The Toronto District School Board elicited the wrath of parents several years ago when it posted a link to a sexual diversity website for children 8 years and up encouraging them to experiment with bondage, fetishism, and group sex with their friends, adding insult to injury by refusing to reveal the identity of the teacher who posted it. It was perhaps no surprise, then, when it was reported that a young Muslim girl had been gang-raped by a group of boys in a TDSB washroom.
In 2018, The Globe And Mail reported on a "culture of fear" and a "culture of silence" in the TDSB involving incidents going back to 2008, noting the findings of the TDSB's own School Community Safety Advisory Panel report – weighing in at almost 1000 pages. The document paints a grim picture of Toronto's public schools, rife with hundreds of violent assaults, often unreported by staff, and alarmingly high rates of sexual assault and sexual harassment of female students.
There has been a similar pattern of under-reported sexual abuse in Quebec schools. Last spring the Committee Against Sexual Violence in Schools held a press conference at the YWCA in Montreal to draw attention to what it called "the underhanded phenomenon of sexual abuse in schools" at both the primary and secondary levels. The Committee comprised members from women's and community groups who decried the lack of adequate structures in schools to accommodate complaints, accompany the victims, and document attacks.
"The figures on sexual assault are devastating," noted Émilie Martinak, Youth Coordinator at Maison d'Haïti. "They are even more so when we realize that the main victims are our teenagers."
The committee noted that according to the most recent statistics available (2013) approximately 66 per cent of sexual assault victims are under the age of 18. About 20 per cent of abusers are under the age of 18. 85.6 per cent of minors know their assailant. One in five girls is a victim of sexual violence. However, only five per cent of sexual crimes are reported to the police and only three out of 1000 result in a conviction.
"If we look at them correctly, these figures require urgent action on the part of decision-makers to act in the young people's living environment," Martinak said. "This is the type of crime that is the least reported to the authorities."
The Committee urged Quebec's Department of Education to take legal steps to ensure that high schools and elementary schools have plans to address sexual violence in schools, emphasizing that a law could be adopted quickly, as was the case to counter sexual violence in higher education institutions. Another option would be to add the dimension of sexual assault to existing provisions to counter bullying and violence in school.
François Legault's CAQ Government can't act quickly enough. Recently, Le Journal de Montréal reported that former teacher Tania Pontbriand had been convicted of sexually assaulting a 15-year old student. Pontbriand repeatedly abused the student more than 300 times while in a position of authority over him from 2002 to 2004. Judge Valmont Beaulieu, in delivering his decision at the Saint-Jérôme courthouse, noted that Pontbriand was twice the student's age. Beaulieu went on to say that she had used the young boy to "selfishly satisfy her sexual appetite."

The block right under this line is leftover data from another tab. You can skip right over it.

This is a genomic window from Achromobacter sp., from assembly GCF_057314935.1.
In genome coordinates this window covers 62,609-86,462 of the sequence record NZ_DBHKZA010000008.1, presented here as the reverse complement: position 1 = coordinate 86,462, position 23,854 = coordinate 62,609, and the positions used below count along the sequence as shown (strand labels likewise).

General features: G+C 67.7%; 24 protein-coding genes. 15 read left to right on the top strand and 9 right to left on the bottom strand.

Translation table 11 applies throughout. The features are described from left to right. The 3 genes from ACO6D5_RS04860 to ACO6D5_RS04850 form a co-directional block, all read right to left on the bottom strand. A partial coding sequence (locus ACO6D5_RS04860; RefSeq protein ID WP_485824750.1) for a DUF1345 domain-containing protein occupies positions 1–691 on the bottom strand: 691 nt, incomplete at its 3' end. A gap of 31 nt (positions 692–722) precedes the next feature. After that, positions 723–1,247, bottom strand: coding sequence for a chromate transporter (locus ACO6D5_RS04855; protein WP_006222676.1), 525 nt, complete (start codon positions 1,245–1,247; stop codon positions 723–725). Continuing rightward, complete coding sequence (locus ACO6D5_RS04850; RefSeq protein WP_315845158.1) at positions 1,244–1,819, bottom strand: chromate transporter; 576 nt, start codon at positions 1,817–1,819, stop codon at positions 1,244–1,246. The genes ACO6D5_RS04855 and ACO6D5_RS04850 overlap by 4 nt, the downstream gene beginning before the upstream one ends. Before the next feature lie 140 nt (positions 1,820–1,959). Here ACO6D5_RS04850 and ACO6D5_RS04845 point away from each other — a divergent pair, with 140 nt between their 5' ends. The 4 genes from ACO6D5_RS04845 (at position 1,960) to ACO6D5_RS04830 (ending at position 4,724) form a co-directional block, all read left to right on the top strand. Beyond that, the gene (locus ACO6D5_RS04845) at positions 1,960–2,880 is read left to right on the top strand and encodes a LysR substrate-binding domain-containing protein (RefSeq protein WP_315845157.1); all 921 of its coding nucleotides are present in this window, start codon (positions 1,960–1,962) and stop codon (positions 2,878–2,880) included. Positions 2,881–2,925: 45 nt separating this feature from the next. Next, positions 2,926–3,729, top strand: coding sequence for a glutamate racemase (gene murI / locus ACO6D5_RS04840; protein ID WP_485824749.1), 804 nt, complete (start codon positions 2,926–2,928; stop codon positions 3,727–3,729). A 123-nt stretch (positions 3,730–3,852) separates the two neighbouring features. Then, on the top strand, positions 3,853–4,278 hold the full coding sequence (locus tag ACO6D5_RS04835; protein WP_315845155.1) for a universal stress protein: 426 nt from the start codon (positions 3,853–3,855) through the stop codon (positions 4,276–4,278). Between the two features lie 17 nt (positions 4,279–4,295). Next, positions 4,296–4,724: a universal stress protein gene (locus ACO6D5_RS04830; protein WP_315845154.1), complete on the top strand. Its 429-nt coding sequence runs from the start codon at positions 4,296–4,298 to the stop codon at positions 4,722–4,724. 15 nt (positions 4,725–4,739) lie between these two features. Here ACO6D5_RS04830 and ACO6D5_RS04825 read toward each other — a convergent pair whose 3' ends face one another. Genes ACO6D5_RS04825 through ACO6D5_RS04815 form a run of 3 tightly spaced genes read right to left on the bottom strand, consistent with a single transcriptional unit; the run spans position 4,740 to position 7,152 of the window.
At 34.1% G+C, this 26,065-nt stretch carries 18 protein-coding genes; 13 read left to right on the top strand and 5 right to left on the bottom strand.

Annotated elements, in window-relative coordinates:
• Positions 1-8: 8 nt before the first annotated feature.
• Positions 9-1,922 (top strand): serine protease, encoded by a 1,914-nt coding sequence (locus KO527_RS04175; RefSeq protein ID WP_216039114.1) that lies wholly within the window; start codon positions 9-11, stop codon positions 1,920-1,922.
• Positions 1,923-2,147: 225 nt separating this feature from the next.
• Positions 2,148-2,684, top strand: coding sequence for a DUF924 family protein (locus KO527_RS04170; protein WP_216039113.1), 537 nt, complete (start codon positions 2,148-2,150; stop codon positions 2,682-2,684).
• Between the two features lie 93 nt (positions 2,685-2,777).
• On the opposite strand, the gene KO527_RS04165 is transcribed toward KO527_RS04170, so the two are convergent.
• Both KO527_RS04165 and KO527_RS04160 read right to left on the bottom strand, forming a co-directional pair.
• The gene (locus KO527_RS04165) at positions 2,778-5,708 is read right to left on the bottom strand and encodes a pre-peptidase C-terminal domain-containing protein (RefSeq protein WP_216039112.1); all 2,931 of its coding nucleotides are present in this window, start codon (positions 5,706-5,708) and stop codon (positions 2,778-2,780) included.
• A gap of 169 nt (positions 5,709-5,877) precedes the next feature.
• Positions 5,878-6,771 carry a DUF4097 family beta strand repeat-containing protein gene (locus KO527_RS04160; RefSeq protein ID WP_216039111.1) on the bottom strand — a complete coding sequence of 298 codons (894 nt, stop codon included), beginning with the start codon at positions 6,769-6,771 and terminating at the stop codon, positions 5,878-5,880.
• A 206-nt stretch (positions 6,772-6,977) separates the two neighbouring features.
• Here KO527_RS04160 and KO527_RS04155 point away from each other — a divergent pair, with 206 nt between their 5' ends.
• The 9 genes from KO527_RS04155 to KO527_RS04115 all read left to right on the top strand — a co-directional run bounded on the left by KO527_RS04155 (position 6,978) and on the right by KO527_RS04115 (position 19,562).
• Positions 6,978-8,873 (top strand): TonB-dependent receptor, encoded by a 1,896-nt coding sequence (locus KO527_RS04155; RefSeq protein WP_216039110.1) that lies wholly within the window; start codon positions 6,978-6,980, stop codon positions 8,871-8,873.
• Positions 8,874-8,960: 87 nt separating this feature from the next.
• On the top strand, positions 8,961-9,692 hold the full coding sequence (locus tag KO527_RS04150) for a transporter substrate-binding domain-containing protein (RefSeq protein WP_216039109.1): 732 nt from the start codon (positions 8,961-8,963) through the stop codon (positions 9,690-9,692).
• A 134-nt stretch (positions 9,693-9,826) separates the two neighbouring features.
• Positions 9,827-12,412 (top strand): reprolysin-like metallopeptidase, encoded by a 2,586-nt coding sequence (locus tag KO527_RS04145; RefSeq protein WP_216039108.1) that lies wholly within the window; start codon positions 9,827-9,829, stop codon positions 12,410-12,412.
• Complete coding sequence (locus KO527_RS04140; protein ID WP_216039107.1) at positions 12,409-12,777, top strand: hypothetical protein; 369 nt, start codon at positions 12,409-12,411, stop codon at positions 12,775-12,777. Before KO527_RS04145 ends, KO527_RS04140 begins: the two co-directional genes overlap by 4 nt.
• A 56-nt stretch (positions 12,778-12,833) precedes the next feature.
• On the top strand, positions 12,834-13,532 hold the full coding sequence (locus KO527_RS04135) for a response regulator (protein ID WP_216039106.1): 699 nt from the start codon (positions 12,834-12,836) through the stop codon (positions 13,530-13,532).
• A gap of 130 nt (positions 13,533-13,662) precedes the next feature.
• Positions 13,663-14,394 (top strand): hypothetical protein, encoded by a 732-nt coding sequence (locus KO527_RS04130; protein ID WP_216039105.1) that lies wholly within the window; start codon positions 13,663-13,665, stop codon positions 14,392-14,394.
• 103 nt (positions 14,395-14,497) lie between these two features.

Sexual abuse does not always fit the male-to-female pattern. Some research shows that female-to-male and female-to-female sexual abuse is more common than what was once believed. There is growing societal awareness about male-to-male sexual abuse. Former NHL stars Sheldon Kennedy and Theoren "Theo" Fleury have each gone public about the pain and confusion they experienced because of sexual abuse at the hands of their junior hockey coach Graham James.
Kennedy said being sexually abused for years by James turned him from a "goofy, slightly mixed-up kid" who dreamed of the future into little more than "a zombie." Fleury said the trauma drove him to alcohol, drugs, and promiscuity throughout his otherwise impressive 16-year NHL career. “An absolute nightmare, every day of my life” was how he characterized the abuse and its aftershocks.
The playing field is often an extension of the schoolyard, but in today's mobile-friendly environment, location really doesn't matter anymore. Isn't the brave new sex-education supposed to address and mitigate these serious problems? Even its mildest critics say that while the new sex-ed curriculum has some merits, it gives kids too much graphic information when they are too young to handle it. More strenuous opponents say that the new sex-ed is nothing more than a thinly-veiled "pornification" of sexuality, giving porn an aura of legitimacy it otherwise wouldn't have, and ultimately setting the stage for the sexual exploitation of youth.
Dines says we are in a "teachable moment." What we learn or don't is up to us. Research by Dines and David L. Levy shows that "teen porn” and related genres featuring young-looking females have grown to be the largest single segment, representing about one-third of all internet porn. The relative strength of this segment of the porn market can only incentivize the sexualization of young girls and groom young boys to eventually become adult sexual predators. The chilling thought ought to give parents and educators something to think about when they consider the direction in which sex education is headed.